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Article
Property-as-Society
Wisconsin Law Review
  • Timothy M. Mulvaney, Texas A&M University School of Law
Document Type
Article
Publication Year
2018
Abstract

Modern regulatory takings disputes present a key battleground for competing conceptions of property. This Article offers the following account of the three leading theories: a libertarian view sees property as creating a sphere of individual freedom and control (property-as-liberty); a pecuniary view sees property as a tool of economic investment (property-as-investment); and a progressive view sees property as serving a wide range of evolving communal values that include, but are not limited to, those advanced under both the libertarian and pecuniary conceptions (property-as-society). Against this backdrop, the Article offers two contentions. First, on normative grounds, it asserts that the conception of property-as-society presents a more useful structure for assessing whether an allocative choice is fair and just absent compensation than the conceptions of property-as-liberty and property-as-investment. Second, on doctrinal grounds, it suggests that the property-as-liberty conception has fallen from grace in takings jurisprudence since its peak in Lucas v. South Carolina Coastal Council in 1992; moreover, while the property-as-investment understanding remains of some force, the property-as-society conception has ascended to a position of jurisprudential prominence, as most recently evidenced in both the majority and the dissenting opinions in the 2017 matter of Murr v. Wisconsin.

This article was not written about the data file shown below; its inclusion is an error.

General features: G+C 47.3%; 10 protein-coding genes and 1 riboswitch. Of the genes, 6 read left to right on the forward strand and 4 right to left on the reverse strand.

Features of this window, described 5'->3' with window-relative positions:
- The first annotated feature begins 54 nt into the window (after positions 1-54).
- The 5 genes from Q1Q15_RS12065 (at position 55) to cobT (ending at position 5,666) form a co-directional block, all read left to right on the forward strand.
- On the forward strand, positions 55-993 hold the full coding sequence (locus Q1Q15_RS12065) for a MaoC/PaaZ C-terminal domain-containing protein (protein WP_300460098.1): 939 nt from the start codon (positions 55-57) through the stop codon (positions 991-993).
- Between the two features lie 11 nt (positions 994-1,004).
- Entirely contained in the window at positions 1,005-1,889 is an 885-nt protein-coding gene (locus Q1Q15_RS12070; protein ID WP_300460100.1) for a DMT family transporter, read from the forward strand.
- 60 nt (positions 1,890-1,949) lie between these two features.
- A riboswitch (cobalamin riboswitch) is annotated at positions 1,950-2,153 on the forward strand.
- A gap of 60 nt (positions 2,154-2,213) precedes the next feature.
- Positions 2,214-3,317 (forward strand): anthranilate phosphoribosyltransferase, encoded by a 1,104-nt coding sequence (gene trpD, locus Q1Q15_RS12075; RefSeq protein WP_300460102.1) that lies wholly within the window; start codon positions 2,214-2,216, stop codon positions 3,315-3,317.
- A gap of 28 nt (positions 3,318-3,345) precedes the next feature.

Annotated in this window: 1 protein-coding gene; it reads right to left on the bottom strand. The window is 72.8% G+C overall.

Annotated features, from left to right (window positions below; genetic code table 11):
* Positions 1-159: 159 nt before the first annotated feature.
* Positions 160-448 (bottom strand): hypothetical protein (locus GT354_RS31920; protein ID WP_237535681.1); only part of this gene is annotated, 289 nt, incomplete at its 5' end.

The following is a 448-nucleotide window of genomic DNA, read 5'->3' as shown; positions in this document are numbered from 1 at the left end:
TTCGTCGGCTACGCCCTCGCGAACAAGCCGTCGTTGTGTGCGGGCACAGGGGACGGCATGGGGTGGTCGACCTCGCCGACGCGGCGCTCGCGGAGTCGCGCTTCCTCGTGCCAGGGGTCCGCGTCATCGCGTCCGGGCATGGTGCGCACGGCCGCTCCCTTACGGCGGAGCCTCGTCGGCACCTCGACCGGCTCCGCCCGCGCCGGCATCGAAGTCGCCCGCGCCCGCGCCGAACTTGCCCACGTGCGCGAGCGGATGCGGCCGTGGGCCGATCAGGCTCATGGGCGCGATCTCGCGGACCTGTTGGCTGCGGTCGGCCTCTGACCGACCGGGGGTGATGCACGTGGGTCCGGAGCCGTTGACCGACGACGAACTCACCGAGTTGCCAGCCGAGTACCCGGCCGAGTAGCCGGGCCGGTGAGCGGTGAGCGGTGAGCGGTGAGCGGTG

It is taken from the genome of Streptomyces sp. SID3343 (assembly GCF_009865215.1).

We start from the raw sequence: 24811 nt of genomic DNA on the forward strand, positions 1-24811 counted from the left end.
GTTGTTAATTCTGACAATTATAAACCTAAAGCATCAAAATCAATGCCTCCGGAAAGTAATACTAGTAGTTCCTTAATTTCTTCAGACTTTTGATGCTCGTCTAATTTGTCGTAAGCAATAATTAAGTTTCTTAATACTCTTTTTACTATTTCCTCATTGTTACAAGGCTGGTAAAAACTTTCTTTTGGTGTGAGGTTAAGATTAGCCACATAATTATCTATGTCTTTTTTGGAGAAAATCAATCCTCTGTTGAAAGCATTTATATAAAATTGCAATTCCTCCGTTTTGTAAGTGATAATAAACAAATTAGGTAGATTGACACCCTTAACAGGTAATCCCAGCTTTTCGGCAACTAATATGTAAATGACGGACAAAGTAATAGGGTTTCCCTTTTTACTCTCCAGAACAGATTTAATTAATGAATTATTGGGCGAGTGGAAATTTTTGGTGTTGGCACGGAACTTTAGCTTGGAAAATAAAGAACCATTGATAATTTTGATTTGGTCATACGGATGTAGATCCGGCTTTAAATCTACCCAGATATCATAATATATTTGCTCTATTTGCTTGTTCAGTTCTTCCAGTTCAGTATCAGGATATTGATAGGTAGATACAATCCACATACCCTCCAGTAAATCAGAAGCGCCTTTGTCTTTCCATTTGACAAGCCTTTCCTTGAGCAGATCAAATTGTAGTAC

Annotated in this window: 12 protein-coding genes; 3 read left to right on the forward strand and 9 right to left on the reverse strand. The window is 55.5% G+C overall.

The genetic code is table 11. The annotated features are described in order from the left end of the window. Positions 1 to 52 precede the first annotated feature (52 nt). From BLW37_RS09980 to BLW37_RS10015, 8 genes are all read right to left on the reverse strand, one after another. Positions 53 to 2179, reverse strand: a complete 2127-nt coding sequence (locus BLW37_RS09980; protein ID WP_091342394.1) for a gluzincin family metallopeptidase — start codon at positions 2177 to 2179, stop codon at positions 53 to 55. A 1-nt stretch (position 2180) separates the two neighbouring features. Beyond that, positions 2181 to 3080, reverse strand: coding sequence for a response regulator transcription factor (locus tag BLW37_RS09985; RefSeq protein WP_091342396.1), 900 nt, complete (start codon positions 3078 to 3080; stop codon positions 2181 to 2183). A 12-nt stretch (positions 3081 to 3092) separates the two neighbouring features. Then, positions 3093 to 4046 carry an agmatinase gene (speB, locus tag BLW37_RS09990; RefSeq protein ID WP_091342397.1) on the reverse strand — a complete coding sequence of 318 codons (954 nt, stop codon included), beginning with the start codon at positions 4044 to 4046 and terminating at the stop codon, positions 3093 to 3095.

Num Pages
60
FIle Type
PDF
Citation Information
Timothy M. Mulvaney. "Property-as-Society" Wisconsin Law Review Vol. 2018 Iss. 5 (2018) p. 911 - 970
Available at: http://works.bepress.com/timothy_mulvaney/53/